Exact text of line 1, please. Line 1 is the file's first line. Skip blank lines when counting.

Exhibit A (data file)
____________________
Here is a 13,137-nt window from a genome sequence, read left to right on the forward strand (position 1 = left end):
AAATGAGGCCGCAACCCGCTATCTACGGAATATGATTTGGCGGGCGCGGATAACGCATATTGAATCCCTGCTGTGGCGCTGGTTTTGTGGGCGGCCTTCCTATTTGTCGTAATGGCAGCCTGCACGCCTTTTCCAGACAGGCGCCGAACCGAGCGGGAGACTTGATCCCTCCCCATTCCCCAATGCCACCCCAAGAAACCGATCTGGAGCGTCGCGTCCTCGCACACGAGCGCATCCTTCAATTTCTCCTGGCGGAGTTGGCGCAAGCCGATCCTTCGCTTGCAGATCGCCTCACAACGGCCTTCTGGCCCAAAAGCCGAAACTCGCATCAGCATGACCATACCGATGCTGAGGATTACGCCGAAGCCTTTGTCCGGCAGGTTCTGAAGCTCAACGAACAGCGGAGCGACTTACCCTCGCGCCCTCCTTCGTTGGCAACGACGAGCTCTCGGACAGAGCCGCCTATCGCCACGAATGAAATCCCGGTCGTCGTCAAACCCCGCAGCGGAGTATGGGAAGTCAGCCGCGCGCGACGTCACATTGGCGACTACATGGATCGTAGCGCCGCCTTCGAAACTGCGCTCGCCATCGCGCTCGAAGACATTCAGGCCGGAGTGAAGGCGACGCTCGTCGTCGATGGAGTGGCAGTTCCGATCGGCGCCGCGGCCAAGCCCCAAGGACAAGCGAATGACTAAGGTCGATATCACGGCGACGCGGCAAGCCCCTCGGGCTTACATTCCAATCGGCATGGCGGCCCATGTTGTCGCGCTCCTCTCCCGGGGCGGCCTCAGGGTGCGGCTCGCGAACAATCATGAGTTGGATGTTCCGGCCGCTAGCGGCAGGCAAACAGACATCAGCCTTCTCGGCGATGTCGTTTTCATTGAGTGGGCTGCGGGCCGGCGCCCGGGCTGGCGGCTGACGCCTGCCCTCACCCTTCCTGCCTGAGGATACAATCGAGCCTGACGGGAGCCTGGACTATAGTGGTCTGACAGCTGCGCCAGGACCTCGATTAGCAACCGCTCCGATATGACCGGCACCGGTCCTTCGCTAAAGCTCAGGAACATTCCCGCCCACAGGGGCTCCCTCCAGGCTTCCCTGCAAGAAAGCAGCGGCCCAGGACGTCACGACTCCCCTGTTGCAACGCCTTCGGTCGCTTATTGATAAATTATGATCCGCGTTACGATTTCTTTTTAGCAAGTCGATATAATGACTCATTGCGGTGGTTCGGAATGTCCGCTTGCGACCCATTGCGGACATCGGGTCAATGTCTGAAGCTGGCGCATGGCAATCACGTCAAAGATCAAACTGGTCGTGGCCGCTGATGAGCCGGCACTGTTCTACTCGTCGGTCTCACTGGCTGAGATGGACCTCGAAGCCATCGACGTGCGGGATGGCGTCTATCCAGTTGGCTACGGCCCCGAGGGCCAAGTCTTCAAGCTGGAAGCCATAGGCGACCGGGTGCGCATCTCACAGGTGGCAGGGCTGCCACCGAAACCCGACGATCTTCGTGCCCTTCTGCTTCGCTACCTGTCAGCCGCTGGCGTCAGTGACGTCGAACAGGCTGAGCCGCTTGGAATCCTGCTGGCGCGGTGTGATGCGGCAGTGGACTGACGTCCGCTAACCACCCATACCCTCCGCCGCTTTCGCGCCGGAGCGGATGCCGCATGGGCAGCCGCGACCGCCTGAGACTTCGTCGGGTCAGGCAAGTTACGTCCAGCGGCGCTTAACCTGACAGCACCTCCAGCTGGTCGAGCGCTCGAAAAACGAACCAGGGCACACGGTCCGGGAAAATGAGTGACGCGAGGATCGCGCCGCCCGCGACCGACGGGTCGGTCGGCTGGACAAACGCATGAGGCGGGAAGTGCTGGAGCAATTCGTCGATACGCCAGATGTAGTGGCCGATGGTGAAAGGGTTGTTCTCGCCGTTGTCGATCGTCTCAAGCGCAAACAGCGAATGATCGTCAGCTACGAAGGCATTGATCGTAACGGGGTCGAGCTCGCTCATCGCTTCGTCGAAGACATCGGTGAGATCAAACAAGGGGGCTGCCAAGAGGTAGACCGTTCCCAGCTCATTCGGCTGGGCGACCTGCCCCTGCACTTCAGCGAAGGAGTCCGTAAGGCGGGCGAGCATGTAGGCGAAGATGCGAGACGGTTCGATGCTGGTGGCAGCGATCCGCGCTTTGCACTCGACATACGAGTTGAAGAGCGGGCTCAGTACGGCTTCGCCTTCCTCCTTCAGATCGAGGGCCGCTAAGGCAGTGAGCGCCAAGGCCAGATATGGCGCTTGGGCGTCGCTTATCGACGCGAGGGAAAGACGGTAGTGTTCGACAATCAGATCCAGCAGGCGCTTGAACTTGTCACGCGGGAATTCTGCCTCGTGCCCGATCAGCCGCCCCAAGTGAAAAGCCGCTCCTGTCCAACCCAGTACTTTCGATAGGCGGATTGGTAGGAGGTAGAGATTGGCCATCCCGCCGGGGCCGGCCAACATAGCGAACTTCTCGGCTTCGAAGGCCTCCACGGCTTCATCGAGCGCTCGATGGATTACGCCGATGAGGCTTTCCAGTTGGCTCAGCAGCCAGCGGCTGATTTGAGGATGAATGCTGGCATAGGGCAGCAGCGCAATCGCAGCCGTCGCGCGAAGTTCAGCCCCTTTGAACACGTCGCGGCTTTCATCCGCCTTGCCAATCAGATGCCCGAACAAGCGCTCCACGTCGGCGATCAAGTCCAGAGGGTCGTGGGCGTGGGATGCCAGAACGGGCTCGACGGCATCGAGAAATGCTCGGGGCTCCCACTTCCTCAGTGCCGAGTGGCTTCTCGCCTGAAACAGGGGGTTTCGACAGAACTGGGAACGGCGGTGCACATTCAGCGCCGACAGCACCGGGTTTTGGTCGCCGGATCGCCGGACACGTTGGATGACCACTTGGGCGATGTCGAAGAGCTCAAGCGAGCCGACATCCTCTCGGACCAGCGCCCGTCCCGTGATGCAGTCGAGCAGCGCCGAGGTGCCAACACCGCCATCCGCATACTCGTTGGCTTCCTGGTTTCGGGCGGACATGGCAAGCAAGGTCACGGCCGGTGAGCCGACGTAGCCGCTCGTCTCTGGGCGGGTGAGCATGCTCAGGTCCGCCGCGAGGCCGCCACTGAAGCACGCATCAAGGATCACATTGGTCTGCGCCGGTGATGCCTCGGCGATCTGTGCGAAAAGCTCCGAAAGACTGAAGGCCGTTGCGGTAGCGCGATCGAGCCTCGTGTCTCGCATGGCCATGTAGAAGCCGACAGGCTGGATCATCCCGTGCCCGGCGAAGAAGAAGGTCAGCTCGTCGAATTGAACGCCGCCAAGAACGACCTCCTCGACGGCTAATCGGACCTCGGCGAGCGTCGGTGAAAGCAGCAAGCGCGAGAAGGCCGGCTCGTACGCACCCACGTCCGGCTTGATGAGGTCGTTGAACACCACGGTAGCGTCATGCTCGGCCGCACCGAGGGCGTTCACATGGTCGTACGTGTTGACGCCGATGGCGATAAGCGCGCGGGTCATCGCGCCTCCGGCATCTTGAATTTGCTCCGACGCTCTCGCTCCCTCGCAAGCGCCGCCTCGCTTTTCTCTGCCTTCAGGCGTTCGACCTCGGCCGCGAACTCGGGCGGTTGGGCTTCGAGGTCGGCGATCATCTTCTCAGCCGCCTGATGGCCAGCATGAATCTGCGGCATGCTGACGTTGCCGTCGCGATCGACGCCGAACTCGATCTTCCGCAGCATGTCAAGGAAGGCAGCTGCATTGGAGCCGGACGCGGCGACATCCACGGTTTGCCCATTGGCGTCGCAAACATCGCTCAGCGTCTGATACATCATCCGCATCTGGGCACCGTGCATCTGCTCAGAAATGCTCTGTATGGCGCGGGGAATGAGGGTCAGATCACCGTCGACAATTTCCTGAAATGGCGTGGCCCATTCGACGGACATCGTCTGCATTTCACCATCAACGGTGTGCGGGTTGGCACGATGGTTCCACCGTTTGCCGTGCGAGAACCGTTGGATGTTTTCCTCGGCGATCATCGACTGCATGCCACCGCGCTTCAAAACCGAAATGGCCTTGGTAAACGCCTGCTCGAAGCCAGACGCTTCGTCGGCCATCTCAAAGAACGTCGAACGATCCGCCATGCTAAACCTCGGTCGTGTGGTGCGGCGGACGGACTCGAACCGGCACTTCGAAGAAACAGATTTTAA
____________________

Here is a 13,137-nt window from a genome sequence, read left to right on the forward strand (position 1 = left end):